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California Democrats: job assassins

Right Here Right Now

Posted: August 10, 2008 8:00 p.m.
Updated: October 12, 2008 5:02 a.m.

As my loyal fans (all two of them - thanks mom and dad!) are aware, when I'm not writing for The Mighty Signal I work as a labor and employment attorney, almost exclusively on the part of management.

Over the course of the last two years, my professional responsibilities have helped to reinforce my ideological beliefs, especially when it comes to my views on the importance of fostering the growth of business here in California.

Unfortunately, the Democrats in the state Legislature do not share my perspective and have not shown any urgency to maintain a pro-business atmosphere. Rather, this Legislature is poised to kill more California jobs than any single group of legislators in recent memory.

A few examples of the "Job Killer" bills currently being advanced by the Democrats are:
- A bill that would require all California employers, regardless of size, to provide paid sick leave to its employees working more than seven hours per year.

A similar bill that was passed in the city of San Francisco in 2006 saw 13 percent of businesses with five or fewer employees leave the city in the first 18 months.

The California Chamber of Commerce predicts that a similar statewide bill would cause the loss of more than 400,000 California jobs and could cost taxpayers up to $4.6 billion in administrative costs over the first five years (A.B. 2716).

- Another bill would impose a $400 million tax on businesses that move cargo containers in or out of the ports at Long Beach/Los Angeles and Oakland.

The new tax would nearly double the cost of shipping cargo in or out of the two busiest ports on the West Coast. If this bill is signed into law, large manufacturers and industrial businesses may be forced to do business in other states with more favorable shipping laws to reduce tax burdens for importers and exporters (S.B. 974).

- Two proposed bills would repeal the workers' compensation reform laws signed by Gov. Schwarzenegger in 2004 and increase the costs to California employers. One bill would create a 15 percent increase in the workers' compensation costs borne by businesses, while the other would change the legal burden to make it easier for claimants to sue their employers (S.B. 1115 and 1717).

The good news is that these four bills have not yet been signed into law, so an opportunity still exists to appeal to your legislators and the governor to help save local jobs.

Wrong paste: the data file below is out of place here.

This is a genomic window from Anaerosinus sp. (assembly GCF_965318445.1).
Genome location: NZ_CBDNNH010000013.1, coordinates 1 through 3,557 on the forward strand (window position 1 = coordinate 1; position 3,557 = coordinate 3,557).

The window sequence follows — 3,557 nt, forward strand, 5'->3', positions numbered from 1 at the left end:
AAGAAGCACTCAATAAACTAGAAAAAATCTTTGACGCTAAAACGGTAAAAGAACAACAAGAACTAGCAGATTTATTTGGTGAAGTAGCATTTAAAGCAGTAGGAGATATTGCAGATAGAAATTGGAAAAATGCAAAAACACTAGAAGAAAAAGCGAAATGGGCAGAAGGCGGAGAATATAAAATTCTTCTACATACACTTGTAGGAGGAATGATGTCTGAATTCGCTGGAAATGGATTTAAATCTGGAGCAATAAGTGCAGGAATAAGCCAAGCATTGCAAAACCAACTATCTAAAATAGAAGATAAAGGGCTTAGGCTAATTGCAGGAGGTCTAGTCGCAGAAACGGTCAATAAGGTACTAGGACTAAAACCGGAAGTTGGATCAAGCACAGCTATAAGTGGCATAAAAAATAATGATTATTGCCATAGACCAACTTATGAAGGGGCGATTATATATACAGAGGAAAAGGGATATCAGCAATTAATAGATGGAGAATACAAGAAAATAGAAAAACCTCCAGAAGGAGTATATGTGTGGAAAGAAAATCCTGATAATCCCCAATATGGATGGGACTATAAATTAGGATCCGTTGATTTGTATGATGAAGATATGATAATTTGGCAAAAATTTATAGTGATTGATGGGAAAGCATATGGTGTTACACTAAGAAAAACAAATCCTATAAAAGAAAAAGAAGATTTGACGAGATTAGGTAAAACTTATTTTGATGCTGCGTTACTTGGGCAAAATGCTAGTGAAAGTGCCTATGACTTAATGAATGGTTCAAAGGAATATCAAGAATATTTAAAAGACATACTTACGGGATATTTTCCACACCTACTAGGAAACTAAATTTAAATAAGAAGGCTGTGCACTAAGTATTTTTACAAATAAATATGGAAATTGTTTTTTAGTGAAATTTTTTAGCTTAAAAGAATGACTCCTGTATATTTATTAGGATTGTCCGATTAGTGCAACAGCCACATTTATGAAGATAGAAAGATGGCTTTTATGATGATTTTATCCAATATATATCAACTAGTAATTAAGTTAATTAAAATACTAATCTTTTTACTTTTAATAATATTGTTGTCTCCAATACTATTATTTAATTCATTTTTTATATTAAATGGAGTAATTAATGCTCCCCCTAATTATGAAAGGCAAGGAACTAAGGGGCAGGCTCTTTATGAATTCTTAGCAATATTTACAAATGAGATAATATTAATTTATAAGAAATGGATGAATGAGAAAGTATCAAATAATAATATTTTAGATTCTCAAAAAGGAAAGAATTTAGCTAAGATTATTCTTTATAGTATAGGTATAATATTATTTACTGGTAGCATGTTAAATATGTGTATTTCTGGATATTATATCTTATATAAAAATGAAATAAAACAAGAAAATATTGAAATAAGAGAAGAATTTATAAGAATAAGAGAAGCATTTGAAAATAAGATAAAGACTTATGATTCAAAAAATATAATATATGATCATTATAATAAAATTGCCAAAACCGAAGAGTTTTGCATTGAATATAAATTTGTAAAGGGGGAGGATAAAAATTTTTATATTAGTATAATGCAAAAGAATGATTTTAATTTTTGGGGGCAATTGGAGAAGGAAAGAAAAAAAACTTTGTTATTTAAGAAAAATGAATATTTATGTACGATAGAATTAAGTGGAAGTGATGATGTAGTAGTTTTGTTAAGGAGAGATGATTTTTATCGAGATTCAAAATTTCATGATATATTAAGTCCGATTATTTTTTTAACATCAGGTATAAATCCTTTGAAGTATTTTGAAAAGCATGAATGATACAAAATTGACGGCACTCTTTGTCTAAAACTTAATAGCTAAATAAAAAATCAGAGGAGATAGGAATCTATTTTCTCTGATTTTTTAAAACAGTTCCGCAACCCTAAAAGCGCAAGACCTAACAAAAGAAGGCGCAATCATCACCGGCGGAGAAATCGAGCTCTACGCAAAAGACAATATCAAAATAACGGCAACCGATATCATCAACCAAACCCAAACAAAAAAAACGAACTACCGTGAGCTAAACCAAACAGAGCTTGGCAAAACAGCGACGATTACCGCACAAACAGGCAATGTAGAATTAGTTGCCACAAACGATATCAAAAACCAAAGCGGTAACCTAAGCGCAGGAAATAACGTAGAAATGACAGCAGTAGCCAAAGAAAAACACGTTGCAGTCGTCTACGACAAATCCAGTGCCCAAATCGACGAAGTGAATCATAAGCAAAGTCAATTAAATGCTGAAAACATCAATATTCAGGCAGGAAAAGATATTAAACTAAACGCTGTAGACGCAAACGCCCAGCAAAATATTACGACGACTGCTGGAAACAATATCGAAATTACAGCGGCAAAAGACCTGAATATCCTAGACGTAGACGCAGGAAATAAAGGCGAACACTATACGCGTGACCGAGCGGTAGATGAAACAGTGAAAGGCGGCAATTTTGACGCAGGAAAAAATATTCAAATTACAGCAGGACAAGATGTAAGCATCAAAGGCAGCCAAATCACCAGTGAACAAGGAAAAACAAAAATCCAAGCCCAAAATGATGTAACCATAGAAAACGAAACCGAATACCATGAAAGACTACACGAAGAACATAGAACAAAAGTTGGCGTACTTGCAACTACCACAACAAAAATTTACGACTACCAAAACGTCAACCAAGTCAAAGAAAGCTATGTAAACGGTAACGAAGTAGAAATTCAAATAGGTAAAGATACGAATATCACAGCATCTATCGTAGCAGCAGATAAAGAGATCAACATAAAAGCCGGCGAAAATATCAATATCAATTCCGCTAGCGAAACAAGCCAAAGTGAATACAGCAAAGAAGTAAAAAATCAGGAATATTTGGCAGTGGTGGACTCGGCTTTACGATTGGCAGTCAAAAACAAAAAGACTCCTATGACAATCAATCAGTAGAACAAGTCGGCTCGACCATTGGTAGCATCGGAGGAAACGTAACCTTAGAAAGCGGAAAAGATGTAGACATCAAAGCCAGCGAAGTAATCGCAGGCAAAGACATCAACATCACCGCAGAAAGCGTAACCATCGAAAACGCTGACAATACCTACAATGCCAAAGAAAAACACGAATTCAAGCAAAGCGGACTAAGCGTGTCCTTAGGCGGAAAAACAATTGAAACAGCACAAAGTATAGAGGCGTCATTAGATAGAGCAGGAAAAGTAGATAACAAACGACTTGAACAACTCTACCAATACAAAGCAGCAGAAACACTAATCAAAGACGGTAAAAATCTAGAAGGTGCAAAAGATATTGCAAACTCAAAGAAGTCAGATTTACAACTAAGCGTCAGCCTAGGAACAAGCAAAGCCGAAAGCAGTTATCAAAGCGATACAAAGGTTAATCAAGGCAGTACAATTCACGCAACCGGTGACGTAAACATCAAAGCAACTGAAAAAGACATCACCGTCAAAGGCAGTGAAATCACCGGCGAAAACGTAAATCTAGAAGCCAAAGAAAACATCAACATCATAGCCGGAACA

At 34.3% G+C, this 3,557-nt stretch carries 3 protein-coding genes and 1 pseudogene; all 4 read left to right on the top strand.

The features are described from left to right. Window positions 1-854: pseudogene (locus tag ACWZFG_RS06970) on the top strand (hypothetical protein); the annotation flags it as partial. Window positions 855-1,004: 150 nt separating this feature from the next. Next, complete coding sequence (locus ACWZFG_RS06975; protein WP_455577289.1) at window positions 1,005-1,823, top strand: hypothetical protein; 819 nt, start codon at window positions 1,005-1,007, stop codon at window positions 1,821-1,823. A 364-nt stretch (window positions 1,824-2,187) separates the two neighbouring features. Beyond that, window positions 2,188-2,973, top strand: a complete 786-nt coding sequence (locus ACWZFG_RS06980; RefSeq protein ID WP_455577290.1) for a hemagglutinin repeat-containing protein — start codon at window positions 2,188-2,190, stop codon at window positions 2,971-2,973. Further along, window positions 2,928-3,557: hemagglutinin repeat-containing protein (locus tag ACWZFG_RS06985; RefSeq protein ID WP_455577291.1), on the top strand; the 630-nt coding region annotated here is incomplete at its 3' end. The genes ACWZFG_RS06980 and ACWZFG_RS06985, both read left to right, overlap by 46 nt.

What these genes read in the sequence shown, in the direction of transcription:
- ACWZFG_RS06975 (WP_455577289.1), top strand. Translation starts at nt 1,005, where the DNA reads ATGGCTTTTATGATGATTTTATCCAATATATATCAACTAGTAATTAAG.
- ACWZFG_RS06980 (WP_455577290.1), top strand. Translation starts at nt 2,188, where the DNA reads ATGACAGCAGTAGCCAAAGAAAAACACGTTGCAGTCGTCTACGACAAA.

On the other side of the coin, Democrats in the Senate Labor and Industrial Relations Committee killed a bill in April that would have permitted small employers to authorize a four-day, 10-hour work week without being penalized by state overtime laws.

Businesses throughout California cried out to have this bill pass because it would help save labor costs, energy costs and would also help with employee morale (A.B. 2127).

Thankfully, Assembly Republicans have vowed to revisit this issue during the next session, and employers and pro-business agencies are preparing a full-scale campaign in support of the legislation.

Ironically, Democrats have always been touted as representing every man, the party of the little guy. The problem with passing pieces of legislation like those set forth above is that jobs will be lost as a direct result of the Democrats' short-sightedness.

Businesses will leave California, more Californians will be in the unemployment line, and the costs of state assistance will jump to cover those out of work, thereby increasing the burden on the state and the taxpayers.

Economic times are tough for everyone these days, and the Democrats in the California Legislature are not helping matters by acting as job assassins.

Fostering growth for businesses - large and small - would benefit everyone.

Employees would have job stability, the Legislature would have greater tax revenues to spend, and business owners would have the incentive to grow their business locally instead of moving out of state or overseas.

It's time for the voters to step up and have their voices be heard - California jobs are important, and job assassins are no longer welcome in our Legislature.

Brian Koegle is a local attorney. His column reflects his own views, not necessarily that of The Signal. "Right Here, Right Now" runs Mondays in The Signal and rotates among local Republican writers.


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